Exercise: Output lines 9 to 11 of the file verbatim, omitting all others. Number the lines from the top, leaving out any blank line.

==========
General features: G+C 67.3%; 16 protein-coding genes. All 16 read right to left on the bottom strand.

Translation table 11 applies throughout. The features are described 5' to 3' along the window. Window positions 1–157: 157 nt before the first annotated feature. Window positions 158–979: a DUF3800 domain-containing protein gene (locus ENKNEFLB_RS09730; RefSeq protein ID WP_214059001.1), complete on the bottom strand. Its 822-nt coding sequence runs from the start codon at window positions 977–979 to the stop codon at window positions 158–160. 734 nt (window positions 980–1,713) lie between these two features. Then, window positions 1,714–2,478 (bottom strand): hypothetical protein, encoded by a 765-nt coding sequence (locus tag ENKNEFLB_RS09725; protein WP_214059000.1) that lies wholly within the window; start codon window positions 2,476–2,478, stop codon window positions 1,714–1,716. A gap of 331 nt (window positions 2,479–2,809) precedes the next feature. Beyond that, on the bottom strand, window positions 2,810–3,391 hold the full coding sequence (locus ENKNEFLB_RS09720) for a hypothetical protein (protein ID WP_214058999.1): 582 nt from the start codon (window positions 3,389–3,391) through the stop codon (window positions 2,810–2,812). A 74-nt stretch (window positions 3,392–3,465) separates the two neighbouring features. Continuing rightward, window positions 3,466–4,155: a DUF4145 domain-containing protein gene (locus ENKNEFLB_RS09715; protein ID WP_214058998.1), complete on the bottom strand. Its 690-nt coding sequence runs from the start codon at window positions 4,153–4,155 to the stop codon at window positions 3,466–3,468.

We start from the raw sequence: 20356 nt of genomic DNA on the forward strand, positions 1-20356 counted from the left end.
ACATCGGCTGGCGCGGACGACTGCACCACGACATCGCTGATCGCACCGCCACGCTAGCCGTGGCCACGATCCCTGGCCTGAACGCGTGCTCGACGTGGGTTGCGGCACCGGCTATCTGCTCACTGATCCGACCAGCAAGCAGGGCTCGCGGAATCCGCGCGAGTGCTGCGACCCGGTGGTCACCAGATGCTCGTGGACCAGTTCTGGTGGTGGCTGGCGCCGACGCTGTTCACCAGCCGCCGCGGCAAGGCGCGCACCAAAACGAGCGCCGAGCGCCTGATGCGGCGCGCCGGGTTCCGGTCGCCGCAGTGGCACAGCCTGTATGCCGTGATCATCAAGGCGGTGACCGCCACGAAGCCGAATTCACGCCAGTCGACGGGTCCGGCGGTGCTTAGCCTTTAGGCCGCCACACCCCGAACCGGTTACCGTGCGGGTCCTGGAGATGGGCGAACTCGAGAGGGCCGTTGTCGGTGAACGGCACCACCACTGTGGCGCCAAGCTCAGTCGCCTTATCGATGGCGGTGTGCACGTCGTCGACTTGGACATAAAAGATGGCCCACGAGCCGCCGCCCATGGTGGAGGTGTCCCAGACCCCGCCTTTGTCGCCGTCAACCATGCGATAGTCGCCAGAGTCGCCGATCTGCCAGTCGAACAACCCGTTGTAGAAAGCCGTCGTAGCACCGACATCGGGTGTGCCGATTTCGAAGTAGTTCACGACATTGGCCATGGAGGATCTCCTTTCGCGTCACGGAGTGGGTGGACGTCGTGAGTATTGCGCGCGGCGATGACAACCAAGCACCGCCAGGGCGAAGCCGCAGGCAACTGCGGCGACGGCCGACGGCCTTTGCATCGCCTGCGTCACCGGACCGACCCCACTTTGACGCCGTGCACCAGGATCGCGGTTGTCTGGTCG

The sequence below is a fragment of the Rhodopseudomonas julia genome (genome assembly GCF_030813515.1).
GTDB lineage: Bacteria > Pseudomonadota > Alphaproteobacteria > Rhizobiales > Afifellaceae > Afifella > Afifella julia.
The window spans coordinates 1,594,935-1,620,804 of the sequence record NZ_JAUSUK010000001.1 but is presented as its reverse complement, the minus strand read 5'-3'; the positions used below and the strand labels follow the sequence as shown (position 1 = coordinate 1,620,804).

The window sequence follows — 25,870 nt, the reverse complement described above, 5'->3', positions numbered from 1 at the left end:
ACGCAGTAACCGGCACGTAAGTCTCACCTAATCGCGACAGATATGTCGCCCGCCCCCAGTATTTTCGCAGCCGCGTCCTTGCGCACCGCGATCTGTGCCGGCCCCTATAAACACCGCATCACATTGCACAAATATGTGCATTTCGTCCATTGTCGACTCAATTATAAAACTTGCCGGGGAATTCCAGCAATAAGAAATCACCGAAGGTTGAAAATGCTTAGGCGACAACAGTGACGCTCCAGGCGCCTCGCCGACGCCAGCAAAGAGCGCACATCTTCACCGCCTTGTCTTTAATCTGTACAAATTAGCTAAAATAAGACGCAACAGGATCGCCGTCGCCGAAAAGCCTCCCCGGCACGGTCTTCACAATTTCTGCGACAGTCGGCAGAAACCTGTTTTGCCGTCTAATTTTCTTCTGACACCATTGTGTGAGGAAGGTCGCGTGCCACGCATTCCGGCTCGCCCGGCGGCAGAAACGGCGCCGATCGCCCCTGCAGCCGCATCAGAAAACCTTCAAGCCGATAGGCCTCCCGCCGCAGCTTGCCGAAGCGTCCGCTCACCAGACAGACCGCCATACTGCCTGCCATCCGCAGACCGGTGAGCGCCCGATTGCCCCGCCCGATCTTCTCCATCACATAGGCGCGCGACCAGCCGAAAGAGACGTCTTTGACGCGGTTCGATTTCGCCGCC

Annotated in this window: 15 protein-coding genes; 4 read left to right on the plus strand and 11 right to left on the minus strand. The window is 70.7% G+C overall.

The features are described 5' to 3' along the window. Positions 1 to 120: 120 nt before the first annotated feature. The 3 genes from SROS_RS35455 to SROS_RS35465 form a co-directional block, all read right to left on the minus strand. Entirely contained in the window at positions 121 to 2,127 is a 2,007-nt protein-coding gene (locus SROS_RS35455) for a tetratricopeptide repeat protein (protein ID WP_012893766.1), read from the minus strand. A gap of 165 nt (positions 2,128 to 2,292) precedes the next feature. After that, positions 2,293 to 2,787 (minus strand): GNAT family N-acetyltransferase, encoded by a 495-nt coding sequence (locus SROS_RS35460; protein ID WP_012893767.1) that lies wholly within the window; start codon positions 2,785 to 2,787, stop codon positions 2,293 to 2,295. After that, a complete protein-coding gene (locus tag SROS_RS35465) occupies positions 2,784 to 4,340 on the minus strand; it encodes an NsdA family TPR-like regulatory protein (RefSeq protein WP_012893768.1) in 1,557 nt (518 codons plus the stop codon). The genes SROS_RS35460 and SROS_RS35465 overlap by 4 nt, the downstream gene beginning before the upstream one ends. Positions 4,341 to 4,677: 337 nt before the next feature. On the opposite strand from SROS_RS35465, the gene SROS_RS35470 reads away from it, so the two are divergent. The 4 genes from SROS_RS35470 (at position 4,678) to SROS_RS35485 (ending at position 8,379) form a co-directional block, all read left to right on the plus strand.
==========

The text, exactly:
ACGCAGTAACCGGCACGTAAGTCTCACCTAATCGCGACAGATATGTCGCCCGCCCCCAGTATTTTCGCAGCCGCGTCCTTGCGCACCGCGATCTGTGCCGGCCCCTATAAACACCGCATCACATTGCACAAATATGTGCATTTCGTCCATTGTCGACTCAATTATAAAACTTGCCGGGGAATTCCAGCAATAAGAAATCACCGAAGGTTGAAAATGCTTAGGCGACAACAGTGACGCTCCAGGCGCCTCGCCGACGCCAGCAAAGAGCGCACATCTTCACCGCCTTGTCTTTAATCTGTACAAATTAGCTAAAATAAGACGCAACAGGATCGCCGTCGCCGAAAAGCCTCCCCGGCACGGTCTTCACAATTTCTGCGACAGTCGGCAGAAACCTGTTTTGCCGTCTAATTTTCTTCTGACACCATTGTGTGAGGAAGGTCGCGTGCCACGCATTCCGGCTCGCCCGGCGGCAGAAACGGCGCCGATCGCCCCTGCAGCCGCATCAGAAAACCTTCAAGCCGATAGGCCTCCCGCCGCAGCTTGCCGAAGCGTCCGCTCACCAGACAGACCGCCATACTGCCTGCCATCCGCAGACCGGTGAGCGCCCGATTGCCCCGCCCGATCTTCTCCATCACATAGGCGCGCGACCAGCCGAAAGAGACGTCTTTGACGCGGTTCGATTTCGCCGCC

Annotated in this window: 15 protein-coding genes; 4 read left to right on the plus strand and 11 right to left on the minus strand. The window is 70.7% G+C overall.

The features are described 5' to 3' along the window. Positions 1 to 120: 120 nt before the first annotated feature. The 3 genes from SROS_RS35455 to SROS_RS35465 form a co-directional block, all read right to left on the minus strand. Entirely contained in the window at positions 121 to 2,127 is a 2,007-nt protein-coding gene (locus SROS_RS35455) for a tetratricopeptide repeat protein (protein ID WP_012893766.1), read from the minus strand. A gap of 165 nt (positions 2,128 to 2,292) precedes the next feature. After that, positions 2,293 to 2,787 (minus strand): GNAT family N-acetyltransferase, encoded by a 495-nt coding sequence (locus SROS_RS35460; protein ID WP_012893767.1) that lies wholly within the window; start codon positions 2,785 to 2,787, stop codon positions 2,293 to 2,295. After that, a complete protein-coding gene (locus tag SROS_RS35465) occupies positions 2,784 to 4,340 on the minus strand; it encodes an NsdA family TPR-like regulatory protein (RefSeq protein WP_012893768.1) in 1,557 nt (518 codons plus the stop codon). The genes SROS_RS35460 and SROS_RS35465 overlap by 4 nt, the downstream gene beginning before the upstream one ends. Positions 4,341 to 4,677: 337 nt before the next feature. On the opposite strand from SROS_RS35465, the gene SROS_RS35470 reads away from it, so the two are divergent. The 4 genes from SROS_RS35470 (at position 4,678) to SROS_RS35485 (ending at position 8,379) form a co-directional block, all read left to right on the plus strand.